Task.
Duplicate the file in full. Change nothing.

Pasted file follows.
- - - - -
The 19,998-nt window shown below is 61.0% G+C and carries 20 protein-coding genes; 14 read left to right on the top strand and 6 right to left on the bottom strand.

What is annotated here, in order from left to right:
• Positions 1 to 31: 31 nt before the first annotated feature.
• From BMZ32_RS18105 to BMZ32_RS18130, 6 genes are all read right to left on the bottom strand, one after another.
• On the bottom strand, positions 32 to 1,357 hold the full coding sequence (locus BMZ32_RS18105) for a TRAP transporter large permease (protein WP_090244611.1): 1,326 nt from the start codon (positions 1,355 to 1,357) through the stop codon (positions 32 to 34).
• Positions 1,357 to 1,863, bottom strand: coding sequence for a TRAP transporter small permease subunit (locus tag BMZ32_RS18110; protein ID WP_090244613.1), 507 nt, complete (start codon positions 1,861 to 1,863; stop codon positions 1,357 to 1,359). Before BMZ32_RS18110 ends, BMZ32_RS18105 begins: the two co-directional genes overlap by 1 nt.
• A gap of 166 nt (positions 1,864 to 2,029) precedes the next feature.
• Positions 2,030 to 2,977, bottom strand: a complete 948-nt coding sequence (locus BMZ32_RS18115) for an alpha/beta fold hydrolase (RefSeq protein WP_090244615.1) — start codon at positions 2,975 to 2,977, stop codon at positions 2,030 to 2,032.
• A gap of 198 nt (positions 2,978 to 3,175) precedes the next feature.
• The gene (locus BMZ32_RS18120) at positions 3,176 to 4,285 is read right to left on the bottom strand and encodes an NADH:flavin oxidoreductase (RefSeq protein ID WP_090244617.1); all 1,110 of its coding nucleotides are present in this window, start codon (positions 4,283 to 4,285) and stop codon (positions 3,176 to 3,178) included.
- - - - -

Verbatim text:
The 19,998-nt window shown below is 61.0% G+C and carries 20 protein-coding genes; 14 read left to right on the top strand and 6 right to left on the bottom strand.

What is annotated here, in order from left to right:
• Positions 1 to 31: 31 nt before the first annotated feature.
• From BMZ32_RS18105 to BMZ32_RS18130, 6 genes are all read right to left on the bottom strand, one after another.
• On the bottom strand, positions 32 to 1,357 hold the full coding sequence (locus BMZ32_RS18105) for a TRAP transporter large permease (protein WP_090244611.1): 1,326 nt from the start codon (positions 1,355 to 1,357) through the stop codon (positions 32 to 34).
• Positions 1,357 to 1,863, bottom strand: coding sequence for a TRAP transporter small permease subunit (locus tag BMZ32_RS18110; protein ID WP_090244613.1), 507 nt, complete (start codon positions 1,861 to 1,863; stop codon positions 1,357 to 1,359). Before BMZ32_RS18110 ends, BMZ32_RS18105 begins: the two co-directional genes overlap by 1 nt.
• A gap of 166 nt (positions 1,864 to 2,029) precedes the next feature.
• Positions 2,030 to 2,977, bottom strand: a complete 948-nt coding sequence (locus BMZ32_RS18115) for an alpha/beta fold hydrolase (RefSeq protein WP_090244615.1) — start codon at positions 2,975 to 2,977, stop codon at positions 2,030 to 2,032.
• A gap of 198 nt (positions 2,978 to 3,175) precedes the next feature.
• The gene (locus BMZ32_RS18120) at positions 3,176 to 4,285 is read right to left on the bottom strand and encodes an NADH:flavin oxidoreductase (RefSeq protein ID WP_090244617.1); all 1,110 of its coding nucleotides are present in this window, start codon (positions 4,283 to 4,285) and stop codon (positions 3,176 to 3,178) included.